The Hague Convention of 13 January 2000 on the International Protection of Adults (the “Convention”) was recently ratified by Belgium and entered into force on 1 January 2021. The Convention applies to the protection in international situations of adults who, by reason of an impairment in or insufficiency of their personal faculties, are not able to protect their own interests. The provisions of the Convention apply to powers of representation agreed after that date. They slightly modify the legal principles governing them to ensure their effectiveness across borders.
Until 31 December 2020, the effectiveness of such a power of representation depended on the recognition a particular state gave to this type of mandate. The Convention ensures that a “power of attorney”, “mandat de protection future” or similar instrument has the force of law in another Contracting State, even where that State does not have an analogous instrument in its domestic law. This provides the adult with the assurance that arrangements previously made for the management of his or her affairs will be respected in other Contracting States. A power of representation aims to anticipate possible incapacity by designating, without the intervention of a judge, one or more persons who will manage all or part of the principal’s assets and will be responsible for carrying out the principal’s personal choices or final wishes.
Since 1 January 2021, the law applicable to the existence, extent, modification and termination of such a power of representation are found in the provisions of the Convention. The Convention allows the parties to designate, in a limited but explicit way and in writing, the law of one of the following states:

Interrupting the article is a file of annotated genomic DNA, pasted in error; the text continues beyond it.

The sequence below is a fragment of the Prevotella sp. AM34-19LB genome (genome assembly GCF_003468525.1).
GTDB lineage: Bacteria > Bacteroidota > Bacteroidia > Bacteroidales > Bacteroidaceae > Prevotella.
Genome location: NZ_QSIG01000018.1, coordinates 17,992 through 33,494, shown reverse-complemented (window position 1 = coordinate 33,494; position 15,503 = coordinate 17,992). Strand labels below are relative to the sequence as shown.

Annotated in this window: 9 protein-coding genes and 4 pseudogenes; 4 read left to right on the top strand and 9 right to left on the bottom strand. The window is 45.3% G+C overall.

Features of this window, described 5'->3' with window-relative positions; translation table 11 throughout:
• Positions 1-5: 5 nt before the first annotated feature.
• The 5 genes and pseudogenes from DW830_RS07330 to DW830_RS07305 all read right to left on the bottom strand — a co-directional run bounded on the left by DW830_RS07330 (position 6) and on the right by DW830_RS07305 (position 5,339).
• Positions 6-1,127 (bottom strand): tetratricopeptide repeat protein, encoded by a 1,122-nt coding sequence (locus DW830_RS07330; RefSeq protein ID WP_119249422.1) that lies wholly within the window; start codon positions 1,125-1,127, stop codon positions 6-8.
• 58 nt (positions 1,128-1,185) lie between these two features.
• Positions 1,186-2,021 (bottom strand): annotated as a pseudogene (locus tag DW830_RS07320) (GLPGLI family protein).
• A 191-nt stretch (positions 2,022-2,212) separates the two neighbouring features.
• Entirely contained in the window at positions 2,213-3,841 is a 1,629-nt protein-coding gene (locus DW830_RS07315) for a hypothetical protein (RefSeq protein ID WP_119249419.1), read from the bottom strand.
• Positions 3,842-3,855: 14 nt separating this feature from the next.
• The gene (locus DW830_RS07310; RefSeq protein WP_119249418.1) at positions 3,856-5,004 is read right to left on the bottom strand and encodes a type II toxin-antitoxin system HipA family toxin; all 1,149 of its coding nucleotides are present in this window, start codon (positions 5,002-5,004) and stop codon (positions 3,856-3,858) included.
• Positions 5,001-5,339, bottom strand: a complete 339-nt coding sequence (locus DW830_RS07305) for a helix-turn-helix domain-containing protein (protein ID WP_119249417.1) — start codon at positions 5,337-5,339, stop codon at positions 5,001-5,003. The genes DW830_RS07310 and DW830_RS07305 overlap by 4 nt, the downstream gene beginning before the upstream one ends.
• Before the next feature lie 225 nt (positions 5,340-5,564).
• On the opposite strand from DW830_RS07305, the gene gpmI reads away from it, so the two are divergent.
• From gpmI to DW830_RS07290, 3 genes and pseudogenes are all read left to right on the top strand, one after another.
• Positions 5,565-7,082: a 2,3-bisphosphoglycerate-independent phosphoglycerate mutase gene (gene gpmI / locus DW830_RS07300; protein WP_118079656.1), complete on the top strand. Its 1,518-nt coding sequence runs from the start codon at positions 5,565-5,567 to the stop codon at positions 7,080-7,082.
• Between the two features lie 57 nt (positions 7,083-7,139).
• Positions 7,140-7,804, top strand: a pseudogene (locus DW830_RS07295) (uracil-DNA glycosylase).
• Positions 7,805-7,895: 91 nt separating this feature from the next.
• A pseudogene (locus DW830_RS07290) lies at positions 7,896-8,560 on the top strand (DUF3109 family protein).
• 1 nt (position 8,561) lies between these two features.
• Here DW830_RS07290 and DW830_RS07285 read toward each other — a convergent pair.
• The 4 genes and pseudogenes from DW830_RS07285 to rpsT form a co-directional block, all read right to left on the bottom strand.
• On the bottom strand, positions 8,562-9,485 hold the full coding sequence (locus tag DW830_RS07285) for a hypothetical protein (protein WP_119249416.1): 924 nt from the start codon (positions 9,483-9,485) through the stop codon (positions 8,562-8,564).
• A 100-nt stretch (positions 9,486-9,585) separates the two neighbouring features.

- The state of which the adult is a national;
- The state of the adult’s previous habitual residence; or
- The state where the adult’s property is located with regard to such property.
It is therefore possible to apply to the management of an asset the law of the State where the asset is located.
In the absence of a choice of law, the existence, extent, modification and termination of the power of representation are governed by the law of the state where the adult has his habitual residence at the time the agreement or unilateral legal act was entered into.
The effect is that, if a power of attorney is drawn up in Belgium by an Italian residing in Belgium, in which he designates his daughter as his representative, the acts of management which the latter will perform in respect of property belonging to her father in Tuscany will be recognized in Italy because Italy has ratified the Convention. If, on the other hand, the father owns a property in Madrid, his daughter’s representative powers would be subject to the Spanish rules of private international law, since, curiously enough, Spain is not (yet) a Contracting Party to the Convention.